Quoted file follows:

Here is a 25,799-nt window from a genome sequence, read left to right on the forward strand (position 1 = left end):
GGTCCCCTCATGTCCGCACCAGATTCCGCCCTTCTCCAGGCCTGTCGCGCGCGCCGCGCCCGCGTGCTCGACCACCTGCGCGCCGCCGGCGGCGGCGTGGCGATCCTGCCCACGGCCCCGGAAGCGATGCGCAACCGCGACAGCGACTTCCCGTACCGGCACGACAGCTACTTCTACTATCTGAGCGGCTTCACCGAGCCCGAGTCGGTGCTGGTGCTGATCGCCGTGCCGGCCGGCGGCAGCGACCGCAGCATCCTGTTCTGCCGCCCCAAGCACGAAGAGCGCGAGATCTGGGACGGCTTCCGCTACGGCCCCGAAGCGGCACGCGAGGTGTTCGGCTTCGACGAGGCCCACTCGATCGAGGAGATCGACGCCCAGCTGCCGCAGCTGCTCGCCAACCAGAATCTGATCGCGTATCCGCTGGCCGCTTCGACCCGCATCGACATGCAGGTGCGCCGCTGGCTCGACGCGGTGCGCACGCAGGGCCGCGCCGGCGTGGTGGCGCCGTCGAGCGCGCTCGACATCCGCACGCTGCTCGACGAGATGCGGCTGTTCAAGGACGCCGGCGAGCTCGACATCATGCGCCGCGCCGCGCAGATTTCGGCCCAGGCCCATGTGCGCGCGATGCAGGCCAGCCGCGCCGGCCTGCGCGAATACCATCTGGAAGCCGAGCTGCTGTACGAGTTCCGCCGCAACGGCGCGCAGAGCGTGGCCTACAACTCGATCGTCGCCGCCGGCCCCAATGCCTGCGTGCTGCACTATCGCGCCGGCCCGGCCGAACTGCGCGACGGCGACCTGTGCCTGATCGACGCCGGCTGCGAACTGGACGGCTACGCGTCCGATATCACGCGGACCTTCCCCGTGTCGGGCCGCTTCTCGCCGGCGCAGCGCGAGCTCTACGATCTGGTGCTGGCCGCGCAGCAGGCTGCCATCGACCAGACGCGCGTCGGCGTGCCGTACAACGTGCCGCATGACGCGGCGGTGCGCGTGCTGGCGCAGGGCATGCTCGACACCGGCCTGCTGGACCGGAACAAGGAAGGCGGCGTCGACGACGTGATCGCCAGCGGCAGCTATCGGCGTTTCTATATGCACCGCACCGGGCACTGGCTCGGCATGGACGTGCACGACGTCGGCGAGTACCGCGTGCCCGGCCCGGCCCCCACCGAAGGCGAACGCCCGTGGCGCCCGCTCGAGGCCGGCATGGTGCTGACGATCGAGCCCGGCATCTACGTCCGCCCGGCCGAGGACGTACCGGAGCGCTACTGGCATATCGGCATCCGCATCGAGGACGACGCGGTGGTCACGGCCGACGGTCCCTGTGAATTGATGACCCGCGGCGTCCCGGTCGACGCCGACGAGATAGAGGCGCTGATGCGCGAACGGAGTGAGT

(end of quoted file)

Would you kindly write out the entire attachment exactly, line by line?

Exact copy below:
Here is a 25,799-nt window from a genome sequence, read left to right on the forward strand (position 1 = left end):
GGTCCCCTCATGTCCGCACCAGATTCCGCCCTTCTCCAGGCCTGTCGCGCGCGCCGCGCCCGCGTGCTCGACCACCTGCGCGCCGCCGGCGGCGGCGTGGCGATCCTGCCCACGGCCCCGGAAGCGATGCGCAACCGCGACAGCGACTTCCCGTACCGGCACGACAGCTACTTCTACTATCTGAGCGGCTTCACCGAGCCCGAGTCGGTGCTGGTGCTGATCGCCGTGCCGGCCGGCGGCAGCGACCGCAGCATCCTGTTCTGCCGCCCCAAGCACGAAGAGCGCGAGATCTGGGACGGCTTCCGCTACGGCCCCGAAGCGGCACGCGAGGTGTTCGGCTTCGACGAGGCCCACTCGATCGAGGAGATCGACGCCCAGCTGCCGCAGCTGCTCGCCAACCAGAATCTGATCGCGTATCCGCTGGCCGCTTCGACCCGCATCGACATGCAGGTGCGCCGCTGGCTCGACGCGGTGCGCACGCAGGGCCGCGCCGGCGTGGTGGCGCCGTCGAGCGCGCTCGACATCCGCACGCTGCTCGACGAGATGCGGCTGTTCAAGGACGCCGGCGAGCTCGACATCATGCGCCGCGCCGCGCAGATTTCGGCCCAGGCCCATGTGCGCGCGATGCAGGCCAGCCGCGCCGGCCTGCGCGAATACCATCTGGAAGCCGAGCTGCTGTACGAGTTCCGCCGCAACGGCGCGCAGAGCGTGGCCTACAACTCGATCGTCGCCGCCGGCCCCAATGCCTGCGTGCTGCACTATCGCGCCGGCCCGGCCGAACTGCGCGACGGCGACCTGTGCCTGATCGACGCCGGCTGCGAACTGGACGGCTACGCGTCCGATATCACGCGGACCTTCCCCGTGTCGGGCCGCTTCTCGCCGGCGCAGCGCGAGCTCTACGATCTGGTGCTGGCCGCGCAGCAGGCTGCCATCGACCAGACGCGCGTCGGCGTGCCGTACAACGTGCCGCATGACGCGGCGGTGCGCGTGCTGGCGCAGGGCATGCTCGACACCGGCCTGCTGGACCGGAACAAGGAAGGCGGCGTCGACGACGTGATCGCCAGCGGCAGCTATCGGCGTTTCTATATGCACCGCACCGGGCACTGGCTCGGCATGGACGTGCACGACGTCGGCGAGTACCGCGTGCCCGGCCCGGCCCCCACCGAAGGCGAACGCCCGTGGCGCCCGCTCGAGGCCGGCATGGTGCTGACGATCGAGCCCGGCATCTACGTCCGCCCGGCCGAGGACGTACCGGAGCGCTACTGGCATATCGGCATCCGCATCGAGGACGACGCGGTGGTCACGGCCGACGGTCCCTGTGAATTGATGACCCGCGGCGTCCCGGTCGACGCCGACGAGATAGAGGCGCTGATGCGCGAACGGAGTGAGT